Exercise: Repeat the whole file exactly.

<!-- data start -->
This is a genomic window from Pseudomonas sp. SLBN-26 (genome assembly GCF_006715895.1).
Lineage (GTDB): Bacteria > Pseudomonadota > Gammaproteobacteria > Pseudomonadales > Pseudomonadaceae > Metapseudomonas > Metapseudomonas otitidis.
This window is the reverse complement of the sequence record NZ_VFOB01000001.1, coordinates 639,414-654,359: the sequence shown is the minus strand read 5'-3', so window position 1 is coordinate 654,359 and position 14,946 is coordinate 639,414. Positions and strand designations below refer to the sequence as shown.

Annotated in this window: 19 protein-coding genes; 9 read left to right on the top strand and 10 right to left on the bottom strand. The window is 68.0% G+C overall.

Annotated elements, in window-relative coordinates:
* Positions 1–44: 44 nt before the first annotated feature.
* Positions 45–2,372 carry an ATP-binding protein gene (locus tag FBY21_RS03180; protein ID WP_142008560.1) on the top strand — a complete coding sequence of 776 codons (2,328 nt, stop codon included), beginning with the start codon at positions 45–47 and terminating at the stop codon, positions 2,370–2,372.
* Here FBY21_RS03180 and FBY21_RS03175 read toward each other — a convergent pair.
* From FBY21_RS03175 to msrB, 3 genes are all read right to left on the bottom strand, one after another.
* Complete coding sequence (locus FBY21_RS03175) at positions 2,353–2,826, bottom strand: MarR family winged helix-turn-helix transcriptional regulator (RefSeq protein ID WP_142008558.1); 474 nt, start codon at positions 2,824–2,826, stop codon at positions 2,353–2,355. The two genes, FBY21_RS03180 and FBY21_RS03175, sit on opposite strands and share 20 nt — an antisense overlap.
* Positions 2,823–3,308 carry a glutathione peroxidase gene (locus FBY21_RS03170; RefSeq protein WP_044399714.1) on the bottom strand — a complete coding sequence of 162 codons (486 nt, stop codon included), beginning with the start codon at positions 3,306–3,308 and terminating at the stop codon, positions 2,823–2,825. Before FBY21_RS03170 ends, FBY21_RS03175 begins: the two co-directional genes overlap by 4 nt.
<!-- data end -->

This is a genomic window from Pseudomonas sp. SLBN-26 (genome assembly GCF_006715895.1).
Lineage (GTDB): Bacteria > Pseudomonadota > Gammaproteobacteria > Pseudomonadales > Pseudomonadaceae > Metapseudomonas > Metapseudomonas otitidis.
This window is the reverse complement of the sequence record NZ_VFOB01000001.1, coordinates 639,414-654,359: the sequence shown is the minus strand read 5'-3', so window position 1 is coordinate 654,359 and position 14,946 is coordinate 639,414. Positions and strand designations below refer to the sequence as shown.

Annotated in this window: 19 protein-coding genes; 9 read left to right on the top strand and 10 right to left on the bottom strand. The window is 68.0% G+C overall.

Annotated elements, in window-relative coordinates:
* Positions 1–44: 44 nt before the first annotated feature.
* Positions 45–2,372 carry an ATP-binding protein gene (locus tag FBY21_RS03180; protein ID WP_142008560.1) on the top strand — a complete coding sequence of 776 codons (2,328 nt, stop codon included), beginning with the start codon at positions 45–47 and terminating at the stop codon, positions 2,370–2,372.
* Here FBY21_RS03180 and FBY21_RS03175 read toward each other — a convergent pair.
* From FBY21_RS03175 to msrB, 3 genes are all read right to left on the bottom strand, one after another.
* Complete coding sequence (locus FBY21_RS03175) at positions 2,353–2,826, bottom strand: MarR family winged helix-turn-helix transcriptional regulator (RefSeq protein ID WP_142008558.1); 474 nt, start codon at positions 2,824–2,826, stop codon at positions 2,353–2,355. The two genes, FBY21_RS03180 and FBY21_RS03175, sit on opposite strands and share 20 nt — an antisense overlap.
* Positions 2,823–3,308 carry a glutathione peroxidase gene (locus FBY21_RS03170; RefSeq protein WP_044399714.1) on the bottom strand — a complete coding sequence of 162 codons (486 nt, stop codon included), beginning with the start codon at positions 3,306–3,308 and terminating at the stop codon, positions 2,823–2,825. Before FBY21_RS03170 ends, FBY21_RS03175 begins: the two co-directional genes overlap by 4 nt.